OPINION: Real Christmas Trees, An Analysis

Harmony+Christmas+Tree+Farm+in+Stuart%2C+Iowa.
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OPINION: Real Christmas Trees, An Analysis

Harmony Christmas Tree Farm in Stuart, Iowa.

Harmony Christmas Tree Farm in Stuart, Iowa.

Photo by Anna Walls

Harmony Christmas Tree Farm in Stuart, Iowa.

Photo by Anna Walls

Photo by Anna Walls

Harmony Christmas Tree Farm in Stuart, Iowa.

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The forces of  “Good Journalism” prompt me to fill this bit of space with some kind of hook – a question, a quote, an interview, a photo, a statistic. You name it, I thought of it. I realized, though, that if you’re here, you likely don’t care in the slightest about “Good Journalism” – you’re here to read what I have to say about Christmas trees, and that’s exactly what you’ll get (so long as I make my deadline); therefore, further introduction would be redundant. I hope you’re easily entertained, because if you aren’t this probably won’t be your cup of tea. Otherwise, let’s begin!

First up: the smell. From the moment your tree crosses the threshold of your home until several weeks after its removal, you can expect everything you own to smell like pine. Clothes, furniture, pets – nothing is safe. If you like the smell as much as I do, this won’t be an issue. I’ve never met anyone who minds the smell of a Christmas tree. It’s nice, it’s fresh, and it adds some depth to the Vanilla Bean Noel candles white moms everywhere burn like votives.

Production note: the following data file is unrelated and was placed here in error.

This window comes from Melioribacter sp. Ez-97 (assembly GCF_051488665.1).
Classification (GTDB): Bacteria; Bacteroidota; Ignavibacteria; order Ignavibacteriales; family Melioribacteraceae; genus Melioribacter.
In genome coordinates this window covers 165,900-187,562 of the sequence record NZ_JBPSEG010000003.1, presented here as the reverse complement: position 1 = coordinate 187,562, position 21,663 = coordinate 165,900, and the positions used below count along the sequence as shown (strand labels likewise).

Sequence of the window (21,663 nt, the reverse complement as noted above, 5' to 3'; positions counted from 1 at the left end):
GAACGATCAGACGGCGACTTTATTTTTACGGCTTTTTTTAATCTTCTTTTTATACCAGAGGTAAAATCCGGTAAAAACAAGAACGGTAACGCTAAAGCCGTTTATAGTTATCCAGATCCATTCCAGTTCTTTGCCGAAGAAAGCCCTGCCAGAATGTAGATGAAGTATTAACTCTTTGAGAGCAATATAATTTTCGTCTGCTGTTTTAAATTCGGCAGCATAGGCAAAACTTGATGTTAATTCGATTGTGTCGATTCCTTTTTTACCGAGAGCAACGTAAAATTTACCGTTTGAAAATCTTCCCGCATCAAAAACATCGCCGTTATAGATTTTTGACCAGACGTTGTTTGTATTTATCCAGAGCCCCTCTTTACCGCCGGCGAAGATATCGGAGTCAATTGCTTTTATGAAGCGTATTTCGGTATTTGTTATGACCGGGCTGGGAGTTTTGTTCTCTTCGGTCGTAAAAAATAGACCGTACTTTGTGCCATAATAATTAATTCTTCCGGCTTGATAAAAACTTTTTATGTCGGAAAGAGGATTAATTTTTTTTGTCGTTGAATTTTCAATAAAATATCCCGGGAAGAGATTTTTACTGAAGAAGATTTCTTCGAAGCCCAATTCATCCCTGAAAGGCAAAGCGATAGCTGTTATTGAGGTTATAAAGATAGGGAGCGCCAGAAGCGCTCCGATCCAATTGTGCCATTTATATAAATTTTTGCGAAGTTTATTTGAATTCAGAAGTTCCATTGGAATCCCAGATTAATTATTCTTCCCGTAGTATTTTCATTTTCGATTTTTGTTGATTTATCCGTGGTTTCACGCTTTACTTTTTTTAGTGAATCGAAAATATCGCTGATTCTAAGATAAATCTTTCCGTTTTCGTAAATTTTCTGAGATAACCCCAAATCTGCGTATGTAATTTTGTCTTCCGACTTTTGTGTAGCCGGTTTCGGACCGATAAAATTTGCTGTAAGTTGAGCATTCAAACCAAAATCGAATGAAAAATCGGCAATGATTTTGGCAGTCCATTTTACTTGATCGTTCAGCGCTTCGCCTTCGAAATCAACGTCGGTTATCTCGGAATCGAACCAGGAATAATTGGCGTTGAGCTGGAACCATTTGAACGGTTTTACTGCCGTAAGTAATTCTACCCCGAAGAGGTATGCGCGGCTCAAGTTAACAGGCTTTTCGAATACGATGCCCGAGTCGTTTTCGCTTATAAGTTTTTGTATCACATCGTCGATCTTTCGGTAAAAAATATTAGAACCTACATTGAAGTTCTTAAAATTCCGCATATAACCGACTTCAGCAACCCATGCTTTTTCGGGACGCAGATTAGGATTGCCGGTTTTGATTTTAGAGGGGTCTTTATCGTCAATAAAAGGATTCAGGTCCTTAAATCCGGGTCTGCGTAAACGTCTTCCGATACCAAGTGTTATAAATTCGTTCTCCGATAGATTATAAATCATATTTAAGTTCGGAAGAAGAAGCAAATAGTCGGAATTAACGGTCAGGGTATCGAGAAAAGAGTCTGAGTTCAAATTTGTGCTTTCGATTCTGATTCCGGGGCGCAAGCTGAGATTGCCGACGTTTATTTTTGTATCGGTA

Let’s talk about decorating. Unless you wear military grade (yes, Chromebook reference intended) clothes, the needles on your tree will poke you relentlessly. If you want to avoid looking like you caught the chicken pox, make like pale girls at the gym and avoid exposing any skin.

Seeing as your tree is a living being, it needs some basic accommodations. For some reason, when conversations lead to my Christmas tree, people are shocked that it needs to be watered. Seriously, if you’re going to make the switch to real Christmas trees, do it right; don’t get lazy with the watering unless you feel like cleaning up thousands of dropped needles.

My family gets our trees from Harmony Christmas Tree Farm in Stuart, and we’ve also had really great experiences at Howell Tree Farm near Winterset and Walnut Ridge Farm in Indianola. Although they’re kind of high-maintenance, I really enjoy taking care of our Christmas tree and doing so is a tradition my family cherishes. Environmentally speaking, live trees have a significantly smaller carbon footprint than artificial trees do – even when you take into consideration that most artificial trees are reused for many years. If we as a nation are to avoid the global warming-induced submergence of Florida (do Floridians even celebrate Christmas?), reducing our consumption of plastic goods is crucial, and now that you know all about real Christmas trees, you can do your part by making the switch.

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